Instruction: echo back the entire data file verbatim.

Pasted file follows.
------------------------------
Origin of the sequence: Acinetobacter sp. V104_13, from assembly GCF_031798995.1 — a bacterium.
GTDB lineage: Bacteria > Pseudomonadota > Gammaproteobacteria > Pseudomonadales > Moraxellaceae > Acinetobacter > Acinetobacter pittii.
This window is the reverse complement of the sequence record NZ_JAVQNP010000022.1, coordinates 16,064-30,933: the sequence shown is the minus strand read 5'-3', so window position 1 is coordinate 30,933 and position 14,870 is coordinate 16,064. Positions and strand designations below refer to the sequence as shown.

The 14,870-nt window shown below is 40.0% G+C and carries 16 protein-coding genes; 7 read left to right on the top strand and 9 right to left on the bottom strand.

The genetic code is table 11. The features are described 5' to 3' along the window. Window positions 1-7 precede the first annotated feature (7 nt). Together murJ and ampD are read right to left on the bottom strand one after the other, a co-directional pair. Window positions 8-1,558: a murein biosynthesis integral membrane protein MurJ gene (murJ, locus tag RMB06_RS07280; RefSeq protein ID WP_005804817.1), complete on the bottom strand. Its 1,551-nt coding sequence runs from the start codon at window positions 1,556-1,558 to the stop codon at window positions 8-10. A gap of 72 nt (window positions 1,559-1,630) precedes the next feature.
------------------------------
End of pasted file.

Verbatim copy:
Origin of the sequence: Acinetobacter sp. V104_13, from assembly GCF_031798995.1 — a bacterium.
GTDB lineage: Bacteria > Pseudomonadota > Gammaproteobacteria > Pseudomonadales > Moraxellaceae > Acinetobacter > Acinetobacter pittii.
This window is the reverse complement of the sequence record NZ_JAVQNP010000022.1, coordinates 16,064-30,933: the sequence shown is the minus strand read 5'-3', so window position 1 is coordinate 30,933 and position 14,870 is coordinate 16,064. Positions and strand designations below refer to the sequence as shown.

The 14,870-nt window shown below is 40.0% G+C and carries 16 protein-coding genes; 7 read left to right on the top strand and 9 right to left on the bottom strand.

The genetic code is table 11. The features are described 5' to 3' along the window. Window positions 1-7 precede the first annotated feature (7 nt). Together murJ and ampD are read right to left on the bottom strand one after the other, a co-directional pair. Window positions 8-1,558: a murein biosynthesis integral membrane protein MurJ gene (murJ, locus tag RMB06_RS07280; RefSeq protein ID WP_005804817.1), complete on the bottom strand. Its 1,551-nt coding sequence runs from the start codon at window positions 1,556-1,558 to the stop codon at window positions 8-10. A gap of 72 nt (window positions 1,559-1,630) precedes the next feature.